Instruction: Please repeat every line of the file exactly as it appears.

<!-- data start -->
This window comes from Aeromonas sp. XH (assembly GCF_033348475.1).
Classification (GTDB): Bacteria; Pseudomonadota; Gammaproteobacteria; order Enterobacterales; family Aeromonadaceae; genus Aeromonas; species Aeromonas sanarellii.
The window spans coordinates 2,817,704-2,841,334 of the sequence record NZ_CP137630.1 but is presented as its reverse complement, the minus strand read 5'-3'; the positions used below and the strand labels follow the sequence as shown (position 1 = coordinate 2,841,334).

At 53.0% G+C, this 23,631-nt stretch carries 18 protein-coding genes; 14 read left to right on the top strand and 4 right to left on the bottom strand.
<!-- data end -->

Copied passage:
This window comes from Aeromonas sp. XH (assembly GCF_033348475.1).
Classification (GTDB): Bacteria; Pseudomonadota; Gammaproteobacteria; order Enterobacterales; family Aeromonadaceae; genus Aeromonas; species Aeromonas sanarellii.
The window spans coordinates 2,817,704-2,841,334 of the sequence record NZ_CP137630.1 but is presented as its reverse complement, the minus strand read 5'-3'; the positions used below and the strand labels follow the sequence as shown (position 1 = coordinate 2,841,334).

At 53.0% G+C, this 23,631-nt stretch carries 18 protein-coding genes; 14 read left to right on the top strand and 4 right to left on the bottom strand.